Data quality and quantity in mobile experience sampling
Authorvan Berkel, Niels
AffiliationComputing and Information Systems
Document TypePhD thesis
Access StatusOpen Access
© 2019 Niels van Berkel
The widespread availability of technologically-advanced mobile devices has brought researchers the opportunity to observe human life in day-to-day circumstances. Rather than studying human behaviour through extensive surveys or in artificial laboratory situations, this research instrument allows us to systematically capture human life in naturalistic settings. Mobile devices can capture two distinct data streams. First, the data from sensors embedded within these devices can be appropriated to construct the context of study participants. Second, participants can be asked to actively and repeatedly provide data on phenomena which cannot be reliably collected using the aforementioned sensor streams. This method is known as Experience Sampling. Researchers employing this method ask participants to provide observations multiple times per day, across a range of contexts, and to reflect on current rather than past experiences. This approach brings a number of advantages over existing methods, such as the ability to observe shifts in participant experiences over time and context, and reducing reliance on the participant’s ability to accurately recall past events. As the onus of data collection lies with participants rather researchers, there is a firm reliance on the reliability of participant contributions. While previous work has focused on increasing the number of participant contributions, the quality of these contributions has remained relatively unexplored. This thesis focuses on improving the quality and quantity of participant data collected through mobile Experience Sampling. Assessing and subsequently improving the quality of participant responses is a crucial step towards increasing the reliability of this increasingly popular data collection method. Previous recommendations for researchers are based primarily on anecdotal evidence or personal experience in running Experience Sampling studies. While such insights are valuable, it is challenging to replicate these recommendations and quantify their effect. Furthermore, we evaluate the application of this method in light of recent developments in mobile devices. The opportunities and challenges introduced by smartphone-based Experience Sampling studies remain underexplored in the current literature. Such devices can be utilised to infer participants’ context and optimise questionnaire scheduling and presentation to increase data quality and quantity. By deploying our studies on these devices, we explore the opportunities of mobile sensing and interaction in the context of mobile Experience Sampling studies. Our findings illustrate the feasibility of assessing and quantifying participant accuracy through the use of peer assessment, ground truth questions, and the assessment of cognitive skills. We empirically evaluate these approaches across a variety of study goals. Furthermore, our results provide recommendations on study design, motivation and data collection practices, and appropriate analysis techniques of participant data concerning response accuracy. Researchers can use our findings to increase the reliability of their data, to collect participant responses more evenly across different contexts in order to reduce the potential for bias, and to increase the total number of collected responses. The goal of this thesis is to improve the collection of human-labelled data in ESM studies, thereby strengthening the role of smartphones as valuable scientific instruments. Our work reveals a clear opportunity in the combination of human and sensor data sensing techniques for researchers interested in studying human behaviour in situ.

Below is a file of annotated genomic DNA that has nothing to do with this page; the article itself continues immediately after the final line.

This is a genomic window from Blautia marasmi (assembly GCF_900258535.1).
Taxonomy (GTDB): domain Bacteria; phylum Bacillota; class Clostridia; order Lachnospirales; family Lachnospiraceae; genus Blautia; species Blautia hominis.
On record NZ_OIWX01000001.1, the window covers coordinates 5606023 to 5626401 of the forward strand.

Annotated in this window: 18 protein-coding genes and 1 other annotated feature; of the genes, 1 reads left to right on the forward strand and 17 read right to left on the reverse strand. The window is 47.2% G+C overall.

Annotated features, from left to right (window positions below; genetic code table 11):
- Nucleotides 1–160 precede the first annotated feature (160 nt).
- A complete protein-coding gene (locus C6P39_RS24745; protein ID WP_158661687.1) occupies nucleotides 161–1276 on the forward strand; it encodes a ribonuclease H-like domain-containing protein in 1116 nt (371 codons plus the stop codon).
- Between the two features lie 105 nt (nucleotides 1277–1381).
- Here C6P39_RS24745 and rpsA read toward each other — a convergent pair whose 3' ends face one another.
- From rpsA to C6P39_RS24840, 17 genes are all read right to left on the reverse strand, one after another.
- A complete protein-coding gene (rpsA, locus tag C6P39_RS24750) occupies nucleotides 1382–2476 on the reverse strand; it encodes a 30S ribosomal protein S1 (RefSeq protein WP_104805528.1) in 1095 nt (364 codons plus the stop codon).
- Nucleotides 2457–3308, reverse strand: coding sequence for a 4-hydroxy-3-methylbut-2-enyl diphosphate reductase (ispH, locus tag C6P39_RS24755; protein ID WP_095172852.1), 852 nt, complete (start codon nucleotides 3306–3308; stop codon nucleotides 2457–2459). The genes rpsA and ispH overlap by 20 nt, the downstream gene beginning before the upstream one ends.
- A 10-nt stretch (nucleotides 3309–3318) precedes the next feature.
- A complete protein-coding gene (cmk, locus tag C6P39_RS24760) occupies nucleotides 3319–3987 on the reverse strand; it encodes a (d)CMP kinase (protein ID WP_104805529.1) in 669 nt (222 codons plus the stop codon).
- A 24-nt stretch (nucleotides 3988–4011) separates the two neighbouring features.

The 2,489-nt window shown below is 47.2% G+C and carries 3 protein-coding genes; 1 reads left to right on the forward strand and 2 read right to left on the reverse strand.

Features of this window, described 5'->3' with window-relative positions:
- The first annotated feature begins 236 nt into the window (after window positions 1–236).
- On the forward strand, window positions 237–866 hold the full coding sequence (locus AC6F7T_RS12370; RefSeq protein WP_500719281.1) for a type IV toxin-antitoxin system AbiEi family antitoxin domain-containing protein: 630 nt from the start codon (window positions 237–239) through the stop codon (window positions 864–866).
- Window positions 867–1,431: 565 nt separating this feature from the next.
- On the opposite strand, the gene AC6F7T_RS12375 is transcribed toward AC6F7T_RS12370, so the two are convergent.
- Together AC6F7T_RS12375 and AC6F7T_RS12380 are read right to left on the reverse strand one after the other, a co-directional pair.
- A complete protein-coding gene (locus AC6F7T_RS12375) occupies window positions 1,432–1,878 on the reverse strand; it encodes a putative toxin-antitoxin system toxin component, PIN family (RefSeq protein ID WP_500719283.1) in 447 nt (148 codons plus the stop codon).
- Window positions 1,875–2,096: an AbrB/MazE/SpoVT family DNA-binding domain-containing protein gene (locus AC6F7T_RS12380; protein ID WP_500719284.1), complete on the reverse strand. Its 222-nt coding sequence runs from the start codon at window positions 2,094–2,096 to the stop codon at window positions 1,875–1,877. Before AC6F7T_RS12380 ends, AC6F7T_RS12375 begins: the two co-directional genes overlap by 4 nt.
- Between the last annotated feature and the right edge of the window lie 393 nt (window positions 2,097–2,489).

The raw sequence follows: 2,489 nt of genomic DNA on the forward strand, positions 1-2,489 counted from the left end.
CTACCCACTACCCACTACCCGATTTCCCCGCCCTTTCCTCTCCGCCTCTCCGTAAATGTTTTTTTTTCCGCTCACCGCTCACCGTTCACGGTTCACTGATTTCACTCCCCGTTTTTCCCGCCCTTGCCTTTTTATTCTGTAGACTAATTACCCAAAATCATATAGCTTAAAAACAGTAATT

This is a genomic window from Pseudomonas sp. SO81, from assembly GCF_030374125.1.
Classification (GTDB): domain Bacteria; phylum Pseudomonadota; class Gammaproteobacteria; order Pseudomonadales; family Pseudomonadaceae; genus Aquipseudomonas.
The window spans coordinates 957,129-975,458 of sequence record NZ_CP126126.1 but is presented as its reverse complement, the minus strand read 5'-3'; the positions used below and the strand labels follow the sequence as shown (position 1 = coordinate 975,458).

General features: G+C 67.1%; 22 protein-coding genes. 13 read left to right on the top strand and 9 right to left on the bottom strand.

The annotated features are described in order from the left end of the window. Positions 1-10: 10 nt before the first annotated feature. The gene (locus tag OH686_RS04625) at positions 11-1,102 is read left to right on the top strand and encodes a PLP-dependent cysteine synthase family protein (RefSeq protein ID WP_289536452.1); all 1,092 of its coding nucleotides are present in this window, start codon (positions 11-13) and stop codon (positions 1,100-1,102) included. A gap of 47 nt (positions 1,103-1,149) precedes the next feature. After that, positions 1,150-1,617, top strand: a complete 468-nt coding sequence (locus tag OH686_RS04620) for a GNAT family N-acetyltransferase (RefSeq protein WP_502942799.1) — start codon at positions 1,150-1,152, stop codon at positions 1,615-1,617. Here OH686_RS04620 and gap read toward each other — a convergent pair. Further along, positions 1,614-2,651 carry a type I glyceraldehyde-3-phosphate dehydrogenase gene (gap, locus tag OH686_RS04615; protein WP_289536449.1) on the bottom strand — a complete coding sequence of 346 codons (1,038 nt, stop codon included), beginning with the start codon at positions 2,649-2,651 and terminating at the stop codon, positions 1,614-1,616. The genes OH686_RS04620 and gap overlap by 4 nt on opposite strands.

Keywordsexperience sampling; experience sampling method; ESM; ecological momentary assessment; EMA; self-report; smartphone; mobile sensing; mobile questionnaires; data quality; validation; data quantity; mobile crowdsourcing; methodology
- Click on "Export Reference in RIS Format" and choose "open with... Endnote".
- Click on "Export Reference in RIS Format". Login to Refworks, go to References => Import References